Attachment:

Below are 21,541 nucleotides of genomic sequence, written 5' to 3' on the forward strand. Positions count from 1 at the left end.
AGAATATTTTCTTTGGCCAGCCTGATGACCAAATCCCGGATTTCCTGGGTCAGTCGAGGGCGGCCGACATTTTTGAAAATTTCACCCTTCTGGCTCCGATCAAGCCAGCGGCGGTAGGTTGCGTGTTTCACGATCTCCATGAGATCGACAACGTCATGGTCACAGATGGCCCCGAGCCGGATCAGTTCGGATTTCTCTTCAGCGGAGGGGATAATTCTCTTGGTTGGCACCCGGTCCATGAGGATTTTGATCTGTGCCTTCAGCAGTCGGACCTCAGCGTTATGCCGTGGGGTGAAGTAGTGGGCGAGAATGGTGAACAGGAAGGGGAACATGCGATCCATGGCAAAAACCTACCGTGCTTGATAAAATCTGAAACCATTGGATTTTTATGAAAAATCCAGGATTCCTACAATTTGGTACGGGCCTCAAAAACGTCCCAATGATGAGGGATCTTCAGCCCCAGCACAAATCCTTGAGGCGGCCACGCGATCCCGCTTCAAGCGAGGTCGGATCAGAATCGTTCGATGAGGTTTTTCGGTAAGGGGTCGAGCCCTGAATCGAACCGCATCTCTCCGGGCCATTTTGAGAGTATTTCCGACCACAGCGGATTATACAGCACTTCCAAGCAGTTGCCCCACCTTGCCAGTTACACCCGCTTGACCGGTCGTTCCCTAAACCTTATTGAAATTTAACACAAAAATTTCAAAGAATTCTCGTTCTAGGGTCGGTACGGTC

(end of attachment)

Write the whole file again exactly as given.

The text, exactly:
Below are 21,541 nucleotides of genomic sequence, written 5' to 3' on the forward strand. Positions count from 1 at the left end.
AGAATATTTTCTTTGGCCAGCCTGATGACCAAATCCCGGATTTCCTGGGTCAGTCGAGGGCGGCCGACATTTTTGAAAATTTCACCCTTCTGGCTCCGATCAAGCCAGCGGCGGTAGGTTGCGTGTTTCACGATCTCCATGAGATCGACAACGTCATGGTCACAGATGGCCCCGAGCCGGATCAGTTCGGATTTCTCTTCAGCGGAGGGGATAATTCTCTTGGTTGGCACCCGGTCCATGAGGATTTTGATCTGTGCCTTCAGCAGTCGGACCTCAGCGTTATGCCGTGGGGTGAAGTAGTGGGCGAGAATGGTGAACAGGAAGGGGAACATGCGATCCATGGCAAAAACCTACCGTGCTTGATAAAATCTGAAACCATTGGATTTTTATGAAAAATCCAGGATTCCTACAATTTGGTACGGGCCTCAAAAACGTCCCAATGATGAGGGATCTTCAGCCCCAGCACAAATCCTTGAGGCGGCCACGCGATCCCGCTTCAAGCGAGGTCGGATCAGAATCGTTCGATGAGGTTTTTCGGTAAGGGGTCGAGCCCTGAATCGAACCGCATCTCTCCGGGCCATTTTGAGAGTATTTCCGACCACAGCGGATTATACAGCACTTCCAAGCAGTTGCCCCACCTTGCCAGTTACACCCGCTTGACCGGTCGTTCCCTAAACCTTATTGAAATTTAACACAAAAATTTCAAAGAATTCTCGTTCTAGGGTCGGTACGGTC